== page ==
4. Use Your Real Voice
Yes, you can make jokes in the house manual, in fact I encourage it! Let the guests know what kind of person you are by the tone you use in the manual. In some instances, the manual may be the only contact they have with you if you’re traveling or not staying on the premises during their stay. No one wants to sift through endless drivel just trying to find the phone number for your next door neighbor to help let them in. Make sure you keep the information organized in concise paragraphs or bullet points, but it should still sound like it came from you rather than a robot. People stay at Airbnb listings in order to get that unique human touch that they may not get at a hotel. Your house manual shouldn’t sound like the text posted on the back of a hotel door.
5. Add Links
I like to create my house manual as a PDF document. The beauty here is that you can include relevant links to things like your favorite restaurant or illustration of which buttons to press on the washing machine. I wouldn’t go too heavy on links because not all guests will be looking at digital versions, but many of them will have it pulled up on their phone or tablet, and links add another level of depth to make things easy to understand. Colorful hyperlinks, even to funny YouTube videos or non-essential info, help break up the monotony of the text and add more personality to your guide.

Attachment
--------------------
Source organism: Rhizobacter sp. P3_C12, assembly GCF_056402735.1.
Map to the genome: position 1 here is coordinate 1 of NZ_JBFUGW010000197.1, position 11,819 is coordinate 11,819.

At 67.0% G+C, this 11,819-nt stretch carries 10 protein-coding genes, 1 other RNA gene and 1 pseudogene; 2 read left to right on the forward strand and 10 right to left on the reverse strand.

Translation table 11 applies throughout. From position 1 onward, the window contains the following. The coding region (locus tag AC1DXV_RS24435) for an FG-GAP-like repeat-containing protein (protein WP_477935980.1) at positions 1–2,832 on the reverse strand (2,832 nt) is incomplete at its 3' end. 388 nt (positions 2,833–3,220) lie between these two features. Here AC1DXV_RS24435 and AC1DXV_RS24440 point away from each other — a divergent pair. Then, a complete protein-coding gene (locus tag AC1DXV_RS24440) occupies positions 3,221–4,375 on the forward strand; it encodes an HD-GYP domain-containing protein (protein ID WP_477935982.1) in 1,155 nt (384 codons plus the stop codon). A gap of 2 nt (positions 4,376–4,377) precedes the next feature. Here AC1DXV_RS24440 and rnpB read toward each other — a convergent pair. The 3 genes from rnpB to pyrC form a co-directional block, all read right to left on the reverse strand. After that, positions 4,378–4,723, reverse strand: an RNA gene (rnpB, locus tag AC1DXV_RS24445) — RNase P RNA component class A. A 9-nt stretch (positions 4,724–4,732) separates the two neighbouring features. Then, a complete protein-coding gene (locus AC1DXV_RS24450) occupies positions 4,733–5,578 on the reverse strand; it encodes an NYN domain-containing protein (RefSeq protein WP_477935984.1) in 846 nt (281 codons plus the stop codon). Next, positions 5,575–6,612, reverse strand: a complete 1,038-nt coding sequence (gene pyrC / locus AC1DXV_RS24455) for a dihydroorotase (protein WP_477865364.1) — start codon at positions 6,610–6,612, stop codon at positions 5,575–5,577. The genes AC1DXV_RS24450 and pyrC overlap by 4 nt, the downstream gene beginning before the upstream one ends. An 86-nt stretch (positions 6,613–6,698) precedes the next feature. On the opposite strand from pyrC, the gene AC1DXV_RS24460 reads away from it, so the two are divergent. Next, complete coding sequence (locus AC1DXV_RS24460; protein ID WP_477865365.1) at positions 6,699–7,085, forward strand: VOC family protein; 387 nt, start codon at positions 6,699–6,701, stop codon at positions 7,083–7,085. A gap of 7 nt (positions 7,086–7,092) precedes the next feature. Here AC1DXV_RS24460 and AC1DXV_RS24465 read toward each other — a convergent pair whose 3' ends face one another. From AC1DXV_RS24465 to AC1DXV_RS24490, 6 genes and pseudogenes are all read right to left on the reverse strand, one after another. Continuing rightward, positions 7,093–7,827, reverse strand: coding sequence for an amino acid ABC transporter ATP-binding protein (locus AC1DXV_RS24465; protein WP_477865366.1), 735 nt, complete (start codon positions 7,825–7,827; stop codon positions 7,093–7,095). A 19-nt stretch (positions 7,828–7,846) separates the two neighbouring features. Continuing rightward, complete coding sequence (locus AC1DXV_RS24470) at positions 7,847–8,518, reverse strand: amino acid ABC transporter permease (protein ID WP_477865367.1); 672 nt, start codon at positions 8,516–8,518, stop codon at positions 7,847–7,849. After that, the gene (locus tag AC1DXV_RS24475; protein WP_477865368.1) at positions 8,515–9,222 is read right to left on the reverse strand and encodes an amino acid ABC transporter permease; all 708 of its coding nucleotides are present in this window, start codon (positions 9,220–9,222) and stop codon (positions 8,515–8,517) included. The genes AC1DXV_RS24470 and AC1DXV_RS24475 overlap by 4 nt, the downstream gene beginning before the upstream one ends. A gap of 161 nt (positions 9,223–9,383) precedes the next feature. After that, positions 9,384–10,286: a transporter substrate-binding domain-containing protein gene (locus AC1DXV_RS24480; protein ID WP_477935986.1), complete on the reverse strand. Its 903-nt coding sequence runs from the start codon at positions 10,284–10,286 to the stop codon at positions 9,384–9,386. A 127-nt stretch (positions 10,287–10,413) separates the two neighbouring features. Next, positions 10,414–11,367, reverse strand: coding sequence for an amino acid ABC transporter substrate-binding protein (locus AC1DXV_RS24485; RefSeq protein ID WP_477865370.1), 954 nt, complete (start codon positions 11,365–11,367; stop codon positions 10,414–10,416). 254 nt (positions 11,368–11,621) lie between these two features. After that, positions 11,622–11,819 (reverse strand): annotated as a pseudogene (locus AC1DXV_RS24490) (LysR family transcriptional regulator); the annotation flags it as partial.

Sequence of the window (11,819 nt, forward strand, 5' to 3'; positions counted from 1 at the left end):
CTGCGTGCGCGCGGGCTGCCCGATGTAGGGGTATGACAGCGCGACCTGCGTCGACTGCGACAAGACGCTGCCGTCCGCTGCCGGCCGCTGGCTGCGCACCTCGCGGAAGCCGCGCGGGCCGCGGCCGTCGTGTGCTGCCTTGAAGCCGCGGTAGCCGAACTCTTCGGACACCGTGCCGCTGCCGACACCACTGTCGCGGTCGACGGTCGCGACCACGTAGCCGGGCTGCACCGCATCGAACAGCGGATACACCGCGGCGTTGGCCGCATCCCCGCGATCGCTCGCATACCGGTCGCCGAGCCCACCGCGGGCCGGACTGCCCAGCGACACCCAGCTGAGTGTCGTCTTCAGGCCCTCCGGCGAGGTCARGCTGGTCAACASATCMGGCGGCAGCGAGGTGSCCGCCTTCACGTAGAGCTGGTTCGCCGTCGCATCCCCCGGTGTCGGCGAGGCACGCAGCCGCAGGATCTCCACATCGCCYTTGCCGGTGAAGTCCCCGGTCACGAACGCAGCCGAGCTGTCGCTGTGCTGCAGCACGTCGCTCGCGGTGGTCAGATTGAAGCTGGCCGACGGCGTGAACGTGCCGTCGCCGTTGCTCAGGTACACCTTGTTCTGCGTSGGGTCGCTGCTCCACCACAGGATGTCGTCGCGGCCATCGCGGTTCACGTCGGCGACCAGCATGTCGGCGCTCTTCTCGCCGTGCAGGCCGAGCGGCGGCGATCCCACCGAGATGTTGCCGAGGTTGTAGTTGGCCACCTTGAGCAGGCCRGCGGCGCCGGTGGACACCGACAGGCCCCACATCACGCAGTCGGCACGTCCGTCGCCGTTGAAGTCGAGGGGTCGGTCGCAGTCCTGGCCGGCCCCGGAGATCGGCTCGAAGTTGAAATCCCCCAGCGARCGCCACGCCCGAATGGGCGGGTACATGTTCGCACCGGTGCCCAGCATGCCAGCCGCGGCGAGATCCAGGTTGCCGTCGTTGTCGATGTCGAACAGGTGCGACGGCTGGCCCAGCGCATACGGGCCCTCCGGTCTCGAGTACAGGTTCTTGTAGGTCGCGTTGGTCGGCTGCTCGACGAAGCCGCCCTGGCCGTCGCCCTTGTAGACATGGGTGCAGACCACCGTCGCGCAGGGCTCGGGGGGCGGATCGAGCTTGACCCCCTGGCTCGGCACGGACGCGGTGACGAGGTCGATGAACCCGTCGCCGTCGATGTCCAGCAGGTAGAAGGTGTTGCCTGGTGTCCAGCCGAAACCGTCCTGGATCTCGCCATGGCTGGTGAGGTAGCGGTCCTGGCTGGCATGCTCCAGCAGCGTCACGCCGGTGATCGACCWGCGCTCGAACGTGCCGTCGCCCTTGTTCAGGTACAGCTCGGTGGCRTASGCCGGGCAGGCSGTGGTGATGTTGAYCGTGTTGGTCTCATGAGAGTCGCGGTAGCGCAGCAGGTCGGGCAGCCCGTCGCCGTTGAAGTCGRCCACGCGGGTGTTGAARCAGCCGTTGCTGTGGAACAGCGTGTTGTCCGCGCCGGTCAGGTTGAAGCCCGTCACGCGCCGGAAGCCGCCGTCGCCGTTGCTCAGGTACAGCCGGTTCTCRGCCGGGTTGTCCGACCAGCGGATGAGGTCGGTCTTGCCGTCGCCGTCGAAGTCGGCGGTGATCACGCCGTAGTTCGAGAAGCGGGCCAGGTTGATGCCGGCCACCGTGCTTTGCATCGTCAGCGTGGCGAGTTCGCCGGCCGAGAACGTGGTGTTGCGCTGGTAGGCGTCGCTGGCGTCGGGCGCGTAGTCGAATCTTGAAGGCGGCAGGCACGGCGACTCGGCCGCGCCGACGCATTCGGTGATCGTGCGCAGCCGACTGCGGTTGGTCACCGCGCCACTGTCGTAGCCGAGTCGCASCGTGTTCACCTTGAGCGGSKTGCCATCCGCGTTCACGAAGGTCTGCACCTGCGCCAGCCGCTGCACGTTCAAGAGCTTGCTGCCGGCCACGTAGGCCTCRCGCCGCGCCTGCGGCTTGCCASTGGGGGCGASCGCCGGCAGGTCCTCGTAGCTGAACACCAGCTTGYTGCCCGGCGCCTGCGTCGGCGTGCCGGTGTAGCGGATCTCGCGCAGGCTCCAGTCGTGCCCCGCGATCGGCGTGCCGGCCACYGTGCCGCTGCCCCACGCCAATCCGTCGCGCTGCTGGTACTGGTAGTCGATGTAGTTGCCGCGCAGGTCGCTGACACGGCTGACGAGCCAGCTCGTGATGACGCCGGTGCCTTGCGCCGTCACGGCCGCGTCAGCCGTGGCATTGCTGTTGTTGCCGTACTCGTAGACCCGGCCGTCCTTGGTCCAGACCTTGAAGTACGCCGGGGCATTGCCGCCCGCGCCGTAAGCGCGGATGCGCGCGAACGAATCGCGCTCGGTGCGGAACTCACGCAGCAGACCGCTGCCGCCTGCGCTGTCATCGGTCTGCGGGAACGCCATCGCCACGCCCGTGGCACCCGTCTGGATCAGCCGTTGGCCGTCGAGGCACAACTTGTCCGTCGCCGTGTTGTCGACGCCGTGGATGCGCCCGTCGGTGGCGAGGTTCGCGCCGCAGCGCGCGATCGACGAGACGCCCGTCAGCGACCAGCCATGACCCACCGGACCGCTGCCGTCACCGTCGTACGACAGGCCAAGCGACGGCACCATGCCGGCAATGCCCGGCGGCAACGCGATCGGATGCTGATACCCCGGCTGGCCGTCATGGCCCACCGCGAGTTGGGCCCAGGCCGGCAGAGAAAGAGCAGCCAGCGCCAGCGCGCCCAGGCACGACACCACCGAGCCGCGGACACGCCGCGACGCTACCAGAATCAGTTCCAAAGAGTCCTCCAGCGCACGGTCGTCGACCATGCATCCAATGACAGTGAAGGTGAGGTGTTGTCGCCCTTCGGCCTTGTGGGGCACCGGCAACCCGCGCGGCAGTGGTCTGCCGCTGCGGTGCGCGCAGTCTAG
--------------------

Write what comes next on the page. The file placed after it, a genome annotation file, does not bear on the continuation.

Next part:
6. Print Multiple Copies
As I just eluded to, some guests may prefer to always have paper print outs of your house manual. While many aspects of Airbnb are inherently digital, hard paper copies are never a bad idea. Once you have everything squared away in the digital version, I suggest printing at least 3 copies on paper. With multiple copies you can leave them around in different parts of your house for guests to peruse whenever needed. This also has you covered if international guests come to town without mobile phone service or other instances when a digital PDF won’t work. Another bonus is that gusts may add handwritten notes and mark-ups to the paper versions that will come in handy for future guests.
7. No Detail is Too Small
It’s never a bad idea to read over your house manual multiple times. Pass it on to friends who know your apartment and could add anything you may have missed. Creating a guide to a place you live in everyday is one of the most difficult things to do. Most things in your space become second nature to you, but maybe they aren’t that intuitive to the average guest. You can never have too much information in a house manual. Although I will say that sometimes it could end up being more difficult to read and you may want to create a table of contents or clearly split things up into digestible parts. While a lot of the work here can be covered in one solid afternoon of writing and brainstorming, the house manual should be a living document that evolves over time. The goal is to invest the time upfront so that you have less work to do when actual guests are staying.
Have I missed anything? What have been the most important inclusions in your House Manual? Keep the conversation going in the comments or on twitter @darebnb
Photo Credit: http://www.flickr.com/photos/advertisingelyse/4764489661/